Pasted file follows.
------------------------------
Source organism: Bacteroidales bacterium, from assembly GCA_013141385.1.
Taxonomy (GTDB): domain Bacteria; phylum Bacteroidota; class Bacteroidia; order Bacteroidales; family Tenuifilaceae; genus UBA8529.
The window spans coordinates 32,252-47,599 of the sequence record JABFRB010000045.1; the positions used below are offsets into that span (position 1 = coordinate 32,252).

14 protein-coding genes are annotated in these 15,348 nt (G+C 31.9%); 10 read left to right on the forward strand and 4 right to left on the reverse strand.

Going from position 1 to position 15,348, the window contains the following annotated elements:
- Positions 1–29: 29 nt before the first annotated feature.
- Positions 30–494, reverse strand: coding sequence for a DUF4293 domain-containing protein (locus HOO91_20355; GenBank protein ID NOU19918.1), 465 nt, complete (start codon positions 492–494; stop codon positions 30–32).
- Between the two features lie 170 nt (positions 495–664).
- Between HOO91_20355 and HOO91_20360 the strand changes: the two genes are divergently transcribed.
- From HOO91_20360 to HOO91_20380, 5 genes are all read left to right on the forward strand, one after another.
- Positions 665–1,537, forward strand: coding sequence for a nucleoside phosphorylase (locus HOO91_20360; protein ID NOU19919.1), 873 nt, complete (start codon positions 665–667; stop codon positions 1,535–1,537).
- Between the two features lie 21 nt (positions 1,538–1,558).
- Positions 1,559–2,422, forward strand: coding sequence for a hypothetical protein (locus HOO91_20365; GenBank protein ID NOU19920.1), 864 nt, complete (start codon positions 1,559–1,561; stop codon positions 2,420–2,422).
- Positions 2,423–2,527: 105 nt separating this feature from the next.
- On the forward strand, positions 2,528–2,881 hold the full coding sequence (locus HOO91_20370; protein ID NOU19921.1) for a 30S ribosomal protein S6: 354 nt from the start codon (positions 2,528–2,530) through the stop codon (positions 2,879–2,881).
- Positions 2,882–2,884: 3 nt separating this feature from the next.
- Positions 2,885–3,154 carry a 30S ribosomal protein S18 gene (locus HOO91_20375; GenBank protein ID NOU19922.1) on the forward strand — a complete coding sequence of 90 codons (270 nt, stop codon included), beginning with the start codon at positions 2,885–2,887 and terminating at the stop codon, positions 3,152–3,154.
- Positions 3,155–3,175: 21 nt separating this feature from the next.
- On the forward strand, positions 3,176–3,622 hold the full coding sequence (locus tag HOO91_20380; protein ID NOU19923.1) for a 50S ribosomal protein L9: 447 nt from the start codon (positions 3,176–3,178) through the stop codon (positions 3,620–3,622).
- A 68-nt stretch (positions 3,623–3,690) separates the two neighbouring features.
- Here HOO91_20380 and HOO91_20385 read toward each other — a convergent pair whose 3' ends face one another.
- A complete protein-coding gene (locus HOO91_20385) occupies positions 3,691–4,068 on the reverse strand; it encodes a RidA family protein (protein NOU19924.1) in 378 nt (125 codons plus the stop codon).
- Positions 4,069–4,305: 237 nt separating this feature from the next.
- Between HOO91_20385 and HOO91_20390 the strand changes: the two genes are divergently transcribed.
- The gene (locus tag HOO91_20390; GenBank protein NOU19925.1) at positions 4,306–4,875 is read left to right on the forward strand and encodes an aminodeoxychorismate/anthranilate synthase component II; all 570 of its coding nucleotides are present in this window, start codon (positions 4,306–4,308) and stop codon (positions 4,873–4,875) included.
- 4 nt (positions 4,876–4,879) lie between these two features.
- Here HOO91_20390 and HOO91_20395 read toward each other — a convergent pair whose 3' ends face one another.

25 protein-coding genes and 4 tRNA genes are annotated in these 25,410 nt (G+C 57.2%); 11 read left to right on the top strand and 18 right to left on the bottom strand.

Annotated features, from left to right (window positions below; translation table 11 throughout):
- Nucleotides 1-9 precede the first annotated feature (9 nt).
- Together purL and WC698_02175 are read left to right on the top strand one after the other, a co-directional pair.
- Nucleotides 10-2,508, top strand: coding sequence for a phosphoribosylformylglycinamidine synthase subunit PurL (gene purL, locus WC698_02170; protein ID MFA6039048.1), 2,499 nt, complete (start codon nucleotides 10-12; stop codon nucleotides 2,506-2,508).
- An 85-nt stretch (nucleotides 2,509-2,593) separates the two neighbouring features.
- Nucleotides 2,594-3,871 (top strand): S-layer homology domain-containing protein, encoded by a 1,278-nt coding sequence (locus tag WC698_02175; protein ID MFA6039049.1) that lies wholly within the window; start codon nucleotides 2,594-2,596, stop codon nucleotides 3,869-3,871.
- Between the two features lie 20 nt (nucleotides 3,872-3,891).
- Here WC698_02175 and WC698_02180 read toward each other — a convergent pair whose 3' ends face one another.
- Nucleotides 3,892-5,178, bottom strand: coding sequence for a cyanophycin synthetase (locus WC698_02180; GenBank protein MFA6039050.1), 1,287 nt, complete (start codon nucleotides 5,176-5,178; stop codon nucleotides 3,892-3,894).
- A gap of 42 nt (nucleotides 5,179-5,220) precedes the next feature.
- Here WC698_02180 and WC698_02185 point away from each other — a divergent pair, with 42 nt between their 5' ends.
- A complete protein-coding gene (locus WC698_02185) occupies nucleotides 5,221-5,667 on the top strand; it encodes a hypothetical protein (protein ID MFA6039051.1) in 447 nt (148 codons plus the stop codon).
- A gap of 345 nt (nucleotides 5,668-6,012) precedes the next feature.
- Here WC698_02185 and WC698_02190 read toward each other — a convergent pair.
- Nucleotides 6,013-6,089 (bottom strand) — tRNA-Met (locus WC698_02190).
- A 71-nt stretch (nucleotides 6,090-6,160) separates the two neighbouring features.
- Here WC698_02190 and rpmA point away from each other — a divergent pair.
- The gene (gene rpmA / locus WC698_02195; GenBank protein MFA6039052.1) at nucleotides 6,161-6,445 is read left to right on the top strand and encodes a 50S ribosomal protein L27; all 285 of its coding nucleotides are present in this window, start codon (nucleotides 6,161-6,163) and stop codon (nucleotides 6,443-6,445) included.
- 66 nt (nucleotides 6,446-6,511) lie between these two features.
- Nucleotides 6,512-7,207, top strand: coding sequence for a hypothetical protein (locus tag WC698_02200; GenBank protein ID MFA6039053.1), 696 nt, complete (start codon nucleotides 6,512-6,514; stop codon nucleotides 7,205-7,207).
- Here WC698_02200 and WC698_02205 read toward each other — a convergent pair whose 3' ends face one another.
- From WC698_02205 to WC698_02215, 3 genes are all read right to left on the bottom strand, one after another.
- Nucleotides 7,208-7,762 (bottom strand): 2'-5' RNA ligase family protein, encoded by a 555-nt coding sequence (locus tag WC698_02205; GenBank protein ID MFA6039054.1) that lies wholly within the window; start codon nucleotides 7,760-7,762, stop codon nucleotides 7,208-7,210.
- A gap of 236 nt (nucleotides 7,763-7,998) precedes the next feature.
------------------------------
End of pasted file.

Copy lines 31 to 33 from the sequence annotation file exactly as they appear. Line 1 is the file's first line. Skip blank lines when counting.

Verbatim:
- Together purL and WC698_02175 are read left to right on the top strand one after the other, a co-directional pair.
- Nucleotides 10-2,508, top strand: coding sequence for a phosphoribosylformylglycinamidine synthase subunit PurL (gene purL, locus WC698_02170; protein ID MFA6039048.1), 2,499 nt, complete (start codon nucleotides 10-12; stop codon nucleotides 2,506-2,508).
- An 85-nt stretch (nucleotides 2,509-2,593) separates the two neighbouring features.